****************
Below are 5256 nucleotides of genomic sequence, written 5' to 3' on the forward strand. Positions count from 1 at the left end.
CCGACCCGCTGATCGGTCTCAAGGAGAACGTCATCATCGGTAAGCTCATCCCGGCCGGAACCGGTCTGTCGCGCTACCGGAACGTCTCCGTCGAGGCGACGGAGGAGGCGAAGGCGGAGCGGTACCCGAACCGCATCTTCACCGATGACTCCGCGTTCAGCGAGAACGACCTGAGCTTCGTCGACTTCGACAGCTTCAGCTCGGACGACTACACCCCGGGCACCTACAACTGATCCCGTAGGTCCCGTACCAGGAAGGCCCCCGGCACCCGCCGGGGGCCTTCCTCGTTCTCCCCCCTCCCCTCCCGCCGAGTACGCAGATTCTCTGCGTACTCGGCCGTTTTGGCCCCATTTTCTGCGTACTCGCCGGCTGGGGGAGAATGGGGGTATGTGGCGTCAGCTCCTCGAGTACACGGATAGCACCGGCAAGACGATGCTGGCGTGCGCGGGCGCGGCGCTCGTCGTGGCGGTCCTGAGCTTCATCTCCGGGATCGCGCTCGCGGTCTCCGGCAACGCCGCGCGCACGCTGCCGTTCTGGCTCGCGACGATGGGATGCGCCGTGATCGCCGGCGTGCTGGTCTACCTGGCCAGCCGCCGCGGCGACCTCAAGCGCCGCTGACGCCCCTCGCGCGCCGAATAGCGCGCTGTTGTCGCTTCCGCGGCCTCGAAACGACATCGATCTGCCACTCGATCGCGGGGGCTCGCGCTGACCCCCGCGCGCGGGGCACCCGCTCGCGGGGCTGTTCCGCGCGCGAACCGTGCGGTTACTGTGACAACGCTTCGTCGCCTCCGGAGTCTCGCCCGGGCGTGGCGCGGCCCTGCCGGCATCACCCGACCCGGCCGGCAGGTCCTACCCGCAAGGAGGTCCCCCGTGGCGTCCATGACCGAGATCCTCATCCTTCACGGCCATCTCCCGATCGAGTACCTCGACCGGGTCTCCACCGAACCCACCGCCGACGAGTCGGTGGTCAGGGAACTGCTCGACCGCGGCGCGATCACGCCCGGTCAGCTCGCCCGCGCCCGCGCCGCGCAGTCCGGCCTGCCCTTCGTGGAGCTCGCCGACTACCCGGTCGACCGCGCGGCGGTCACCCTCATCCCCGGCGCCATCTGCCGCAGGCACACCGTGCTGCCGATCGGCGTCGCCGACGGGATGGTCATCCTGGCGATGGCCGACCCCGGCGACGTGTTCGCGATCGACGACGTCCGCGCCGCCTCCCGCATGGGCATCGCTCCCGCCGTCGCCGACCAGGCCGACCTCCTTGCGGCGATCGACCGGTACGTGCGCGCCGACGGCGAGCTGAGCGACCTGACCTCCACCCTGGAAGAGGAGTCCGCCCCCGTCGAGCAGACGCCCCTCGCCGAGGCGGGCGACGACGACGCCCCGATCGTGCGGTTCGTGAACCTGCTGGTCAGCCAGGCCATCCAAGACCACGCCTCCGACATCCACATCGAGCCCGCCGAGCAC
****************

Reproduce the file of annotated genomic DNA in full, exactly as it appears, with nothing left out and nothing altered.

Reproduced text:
Below are 5256 nucleotides of genomic sequence, written 5' to 3' on the forward strand. Positions count from 1 at the left end.
CCGACCCGCTGATCGGTCTCAAGGAGAACGTCATCATCGGTAAGCTCATCCCGGCCGGAACCGGTCTGTCGCGCTACCGGAACGTCTCCGTCGAGGCGACGGAGGAGGCGAAGGCGGAGCGGTACCCGAACCGCATCTTCACCGATGACTCCGCGTTCAGCGAGAACGACCTGAGCTTCGTCGACTTCGACAGCTTCAGCTCGGACGACTACACCCCGGGCACCTACAACTGATCCCGTAGGTCCCGTACCAGGAAGGCCCCCGGCACCCGCCGGGGGCCTTCCTCGTTCTCCCCCCTCCCCTCCCGCCGAGTACGCAGATTCTCTGCGTACTCGGCCGTTTTGGCCCCATTTTCTGCGTACTCGCCGGCTGGGGGAGAATGGGGGTATGTGGCGTCAGCTCCTCGAGTACACGGATAGCACCGGCAAGACGATGCTGGCGTGCGCGGGCGCGGCGCTCGTCGTGGCGGTCCTGAGCTTCATCTCCGGGATCGCGCTCGCGGTCTCCGGCAACGCCGCGCGCACGCTGCCGTTCTGGCTCGCGACGATGGGATGCGCCGTGATCGCCGGCGTGCTGGTCTACCTGGCCAGCCGCCGCGGCGACCTCAAGCGCCGCTGACGCCCCTCGCGCGCCGAATAGCGCGCTGTTGTCGCTTCCGCGGCCTCGAAACGACATCGATCTGCCACTCGATCGCGGGGGCTCGCGCTGACCCCCGCGCGCGGGGCACCCGCTCGCGGGGCTGTTCCGCGCGCGAACCGTGCGGTTACTGTGACAACGCTTCGTCGCCTCCGGAGTCTCGCCCGGGCGTGGCGCGGCCCTGCCGGCATCACCCGACCCGGCCGGCAGGTCCTACCCGCAAGGAGGTCCCCCGTGGCGTCCATGACCGAGATCCTCATCCTTCACGGCCATCTCCCGATCGAGTACCTCGACCGGGTCTCCACCGAACCCACCGCCGACGAGTCGGTGGTCAGGGAACTGCTCGACCGCGGCGCGATCACGCCCGGTCAGCTCGCCCGCGCCCGCGCCGCGCAGTCCGGCCTGCCCTTCGTGGAGCTCGCCGACTACCCGGTCGACCGCGCGGCGGTCACCCTCATCCCCGGCGCCATCTGCCGCAGGCACACCGTGCTGCCGATCGGCGTCGCCGACGGGATGGTCATCCTGGCGATGGCCGACCCCGGCGACGTGTTCGCGATCGACGACGTCCGCGCCGCCTCCCGCATGGGCATCGCTCCCGCCGTCGCCGACCAGGCCGACCTCCTTGCGGCGATCGACCGGTACGTGCGCGCCGACGGCGAGCTGAGCGACCTGACCTCCACCCTGGAAGAGGAGTCCGCCCCCGTCGAGCAGACGCCCCTCGCCGAGGCGGGCGACGACGACGCCCCGATCGTGCGGTTCGTGAACCTGCTGGTCAGCCAGGCCATCCAAGACCACGCCTCCGACATCCACATCGAGCCCGCCGAGCAC